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As China sews, few US mills left

With a bedrock US industry on the ropes, quotas on imports could follow.

(Page 2 of 2)

But as telecommunications and tech jobs collapsed in 2001, the promise of the new jobs faded, economists say.

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"Wherever you have a mill community relatively intact, the promise is there of reknitting it back together," says Lynn Rumley, the director of Textile Heritage Center in Cooloomee, N.C. "But the question is what's going to be the anchor - or will there even be an anchor?"

In embattled North Carolina towns like Kannapolis, Cliffside, and Erwin, the only thing growing in the textile business appears to be historical reckoning of a trade that defined the rural South for nearly a century. The daily rites of mills were defined both by the crows of roosters and dependable bursts of factory whistles.

"There are misconceptions in Washington and nationally that these are yesterday's jobs, that better jobs are on the way," says Cass Johnson, president of the National Council of Textile Organizations in Washington. "But there's been a realization in the last five years that if someone loses one of these jobs, they get a worse job, lower wages, and less-satisfying work. It's no longer a good bargain."

Yet the larger picture is not so simple, say economists pushing free trade. Unlike Japan in the 1980s, China is importing nearly as much as it's exporting today - which means many American textile firms have been able to flourish as middle men even as they close mills. And lower prices on imported goods are helping millions of American consumers.

What's more, the seeping of mill jobs is part of a global commoditization of labor that began in the mid-1800s when New England began undercutting European mills, and turning tissue de Nimes - fabric from Nimes - into American "denim."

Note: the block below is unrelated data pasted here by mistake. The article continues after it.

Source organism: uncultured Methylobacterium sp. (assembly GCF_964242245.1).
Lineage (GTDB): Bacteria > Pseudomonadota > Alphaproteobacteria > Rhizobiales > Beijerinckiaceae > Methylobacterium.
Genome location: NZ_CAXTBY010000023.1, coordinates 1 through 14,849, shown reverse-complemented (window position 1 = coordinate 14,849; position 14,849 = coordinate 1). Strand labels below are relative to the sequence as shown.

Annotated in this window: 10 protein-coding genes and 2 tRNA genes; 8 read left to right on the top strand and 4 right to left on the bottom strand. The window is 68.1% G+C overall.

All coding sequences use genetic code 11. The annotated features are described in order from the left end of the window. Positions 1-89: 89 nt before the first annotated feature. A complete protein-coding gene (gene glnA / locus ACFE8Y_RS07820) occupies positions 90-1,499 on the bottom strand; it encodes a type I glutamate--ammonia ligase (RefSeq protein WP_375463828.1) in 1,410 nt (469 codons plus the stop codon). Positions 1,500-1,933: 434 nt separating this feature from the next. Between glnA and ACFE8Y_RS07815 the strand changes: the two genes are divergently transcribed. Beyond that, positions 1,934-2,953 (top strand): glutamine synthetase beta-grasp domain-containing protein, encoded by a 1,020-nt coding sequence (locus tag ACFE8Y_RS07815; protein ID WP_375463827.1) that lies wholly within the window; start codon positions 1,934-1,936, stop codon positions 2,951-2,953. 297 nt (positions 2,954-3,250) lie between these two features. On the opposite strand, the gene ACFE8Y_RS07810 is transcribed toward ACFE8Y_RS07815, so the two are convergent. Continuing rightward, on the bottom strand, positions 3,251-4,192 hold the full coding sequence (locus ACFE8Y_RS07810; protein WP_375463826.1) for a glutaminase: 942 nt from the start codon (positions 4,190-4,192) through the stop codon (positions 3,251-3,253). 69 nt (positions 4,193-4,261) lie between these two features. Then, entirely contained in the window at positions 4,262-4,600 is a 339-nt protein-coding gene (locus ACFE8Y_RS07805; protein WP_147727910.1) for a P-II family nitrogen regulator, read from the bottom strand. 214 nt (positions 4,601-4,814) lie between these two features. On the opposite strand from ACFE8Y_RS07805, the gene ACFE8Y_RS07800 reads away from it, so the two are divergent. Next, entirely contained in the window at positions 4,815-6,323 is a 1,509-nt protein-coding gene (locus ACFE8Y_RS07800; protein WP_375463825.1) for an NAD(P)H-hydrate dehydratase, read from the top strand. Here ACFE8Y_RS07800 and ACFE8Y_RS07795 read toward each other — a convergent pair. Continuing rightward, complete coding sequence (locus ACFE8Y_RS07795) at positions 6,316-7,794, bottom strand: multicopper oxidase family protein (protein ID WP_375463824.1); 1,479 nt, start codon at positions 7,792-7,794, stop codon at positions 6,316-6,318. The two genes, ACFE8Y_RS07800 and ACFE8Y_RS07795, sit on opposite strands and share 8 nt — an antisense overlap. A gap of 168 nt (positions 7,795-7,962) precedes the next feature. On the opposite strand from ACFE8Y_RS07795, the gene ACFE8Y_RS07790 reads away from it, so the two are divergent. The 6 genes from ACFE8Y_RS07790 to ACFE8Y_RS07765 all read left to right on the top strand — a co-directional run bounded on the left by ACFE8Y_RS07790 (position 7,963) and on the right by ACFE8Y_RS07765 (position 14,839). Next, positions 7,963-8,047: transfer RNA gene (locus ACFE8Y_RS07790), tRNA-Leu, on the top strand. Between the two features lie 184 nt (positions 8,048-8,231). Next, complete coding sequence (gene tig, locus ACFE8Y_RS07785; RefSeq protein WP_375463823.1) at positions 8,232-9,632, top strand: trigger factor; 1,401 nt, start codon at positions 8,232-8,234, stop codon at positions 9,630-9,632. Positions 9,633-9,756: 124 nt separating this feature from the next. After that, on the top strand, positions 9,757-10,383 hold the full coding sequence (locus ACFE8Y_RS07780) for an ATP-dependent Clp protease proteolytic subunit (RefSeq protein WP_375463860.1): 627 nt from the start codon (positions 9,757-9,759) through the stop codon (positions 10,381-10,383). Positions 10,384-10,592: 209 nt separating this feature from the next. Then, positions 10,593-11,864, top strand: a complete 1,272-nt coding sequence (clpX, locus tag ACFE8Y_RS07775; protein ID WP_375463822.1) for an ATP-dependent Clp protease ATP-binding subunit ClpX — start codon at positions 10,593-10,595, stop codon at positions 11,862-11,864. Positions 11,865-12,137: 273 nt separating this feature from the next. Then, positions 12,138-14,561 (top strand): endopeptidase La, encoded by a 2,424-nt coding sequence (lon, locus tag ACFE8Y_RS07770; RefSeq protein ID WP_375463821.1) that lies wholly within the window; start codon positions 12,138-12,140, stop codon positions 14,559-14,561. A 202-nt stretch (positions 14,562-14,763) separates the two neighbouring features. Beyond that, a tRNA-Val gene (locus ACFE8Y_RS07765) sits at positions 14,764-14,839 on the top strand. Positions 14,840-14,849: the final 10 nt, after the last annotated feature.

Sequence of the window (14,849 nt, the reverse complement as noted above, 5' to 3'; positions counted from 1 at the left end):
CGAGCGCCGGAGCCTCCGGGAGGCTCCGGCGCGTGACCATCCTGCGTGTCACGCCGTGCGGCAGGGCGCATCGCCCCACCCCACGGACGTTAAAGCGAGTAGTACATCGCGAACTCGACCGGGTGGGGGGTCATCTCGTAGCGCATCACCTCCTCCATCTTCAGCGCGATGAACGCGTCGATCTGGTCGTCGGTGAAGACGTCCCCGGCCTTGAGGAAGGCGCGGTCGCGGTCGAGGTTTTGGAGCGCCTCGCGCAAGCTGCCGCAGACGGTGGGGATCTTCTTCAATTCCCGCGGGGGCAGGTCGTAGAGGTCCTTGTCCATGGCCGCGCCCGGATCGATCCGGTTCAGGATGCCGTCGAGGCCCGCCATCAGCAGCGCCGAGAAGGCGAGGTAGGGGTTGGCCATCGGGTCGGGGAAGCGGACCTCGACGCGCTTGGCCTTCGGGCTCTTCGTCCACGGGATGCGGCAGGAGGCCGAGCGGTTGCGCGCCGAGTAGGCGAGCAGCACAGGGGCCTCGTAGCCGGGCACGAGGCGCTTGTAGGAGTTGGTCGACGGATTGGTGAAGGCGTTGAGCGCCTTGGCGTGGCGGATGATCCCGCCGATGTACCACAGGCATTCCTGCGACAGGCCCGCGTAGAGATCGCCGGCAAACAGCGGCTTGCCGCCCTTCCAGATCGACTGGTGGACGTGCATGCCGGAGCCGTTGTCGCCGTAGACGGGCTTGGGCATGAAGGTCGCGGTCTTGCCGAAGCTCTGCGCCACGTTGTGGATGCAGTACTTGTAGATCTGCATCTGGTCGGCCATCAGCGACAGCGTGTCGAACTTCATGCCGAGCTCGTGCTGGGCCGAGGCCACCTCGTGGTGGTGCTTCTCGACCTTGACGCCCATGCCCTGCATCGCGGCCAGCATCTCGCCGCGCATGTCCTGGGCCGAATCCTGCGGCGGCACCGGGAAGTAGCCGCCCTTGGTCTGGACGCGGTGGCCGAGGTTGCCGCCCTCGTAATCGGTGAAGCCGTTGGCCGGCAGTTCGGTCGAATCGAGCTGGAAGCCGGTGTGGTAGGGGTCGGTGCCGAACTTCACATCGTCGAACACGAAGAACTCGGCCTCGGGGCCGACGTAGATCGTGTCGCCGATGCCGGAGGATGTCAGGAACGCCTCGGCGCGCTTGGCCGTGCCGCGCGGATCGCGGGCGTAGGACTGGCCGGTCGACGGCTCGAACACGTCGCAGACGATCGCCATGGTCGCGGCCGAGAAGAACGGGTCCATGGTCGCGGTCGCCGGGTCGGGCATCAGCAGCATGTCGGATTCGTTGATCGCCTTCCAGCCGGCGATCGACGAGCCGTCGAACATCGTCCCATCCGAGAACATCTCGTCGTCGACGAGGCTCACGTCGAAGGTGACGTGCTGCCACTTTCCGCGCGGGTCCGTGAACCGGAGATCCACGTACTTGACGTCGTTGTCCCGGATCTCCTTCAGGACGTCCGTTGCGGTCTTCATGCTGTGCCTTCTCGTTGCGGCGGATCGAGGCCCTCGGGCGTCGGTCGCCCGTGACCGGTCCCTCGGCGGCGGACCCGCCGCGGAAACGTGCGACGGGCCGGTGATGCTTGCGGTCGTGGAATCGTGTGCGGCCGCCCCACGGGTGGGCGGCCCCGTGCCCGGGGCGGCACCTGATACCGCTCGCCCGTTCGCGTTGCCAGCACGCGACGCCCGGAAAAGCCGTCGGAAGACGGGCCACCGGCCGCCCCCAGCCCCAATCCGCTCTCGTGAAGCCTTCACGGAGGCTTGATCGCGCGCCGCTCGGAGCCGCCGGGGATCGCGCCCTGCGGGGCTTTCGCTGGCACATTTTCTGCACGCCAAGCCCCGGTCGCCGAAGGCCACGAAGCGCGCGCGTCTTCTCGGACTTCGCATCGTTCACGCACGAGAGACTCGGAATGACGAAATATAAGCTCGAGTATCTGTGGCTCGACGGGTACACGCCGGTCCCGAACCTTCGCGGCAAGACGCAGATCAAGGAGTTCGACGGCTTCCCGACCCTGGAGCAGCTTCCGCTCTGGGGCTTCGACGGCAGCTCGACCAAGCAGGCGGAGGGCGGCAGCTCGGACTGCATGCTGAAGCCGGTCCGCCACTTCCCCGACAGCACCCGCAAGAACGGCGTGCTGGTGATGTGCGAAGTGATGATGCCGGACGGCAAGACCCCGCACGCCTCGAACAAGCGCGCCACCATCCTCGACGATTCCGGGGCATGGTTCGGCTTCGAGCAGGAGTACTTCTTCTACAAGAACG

China's rising role as a clothier is disrupting jobs in many developing nations, not just the US. "These industries are inherently mobile over a long period of time," says Will Martin, lead economist at the World Bank. "China's done wonderfully as it's moved to a market economy and has managed to lift 400 million people out of poverty."

A US interagency panel on textile trade voted Monday to launch investigations regarding China in three clothing categories: cotton knit shirts and blouses; cotton trousers; and underwear made of cotton and man-made fibers. At the same time, Congress will soon start debating a new Central American Free Trade Agreement, or CAFTA. While some say this deal will help American firms compete with the Chinese, critics say it won't level a playing field tilted steeply against American workers, both internationally and the homefront.

In the US, despite state offers to retrain laid-off "lintheads" for new jobs - finding good matches isn't easy, especially for older workers. One of Mr. Barefoot's colleagues from the mill went back to school to become a machinist but never found work. Barefoot hired him last month to work in the trucking department he now manages. "He hadn't had a job since the mill closed."

Some mill towns have been bulldozed, others are slums. But in Cooleemee, drug stores still "carry" customers who are short on cash.

Some who left for other jobs when mills closed are starting to return home. Many older residents never left, even though they lack jobs. "The last thing you could persuade them to do is to move," says Reno Bailey, a former millworker in Cliffside, N.C. "It's a dilemma."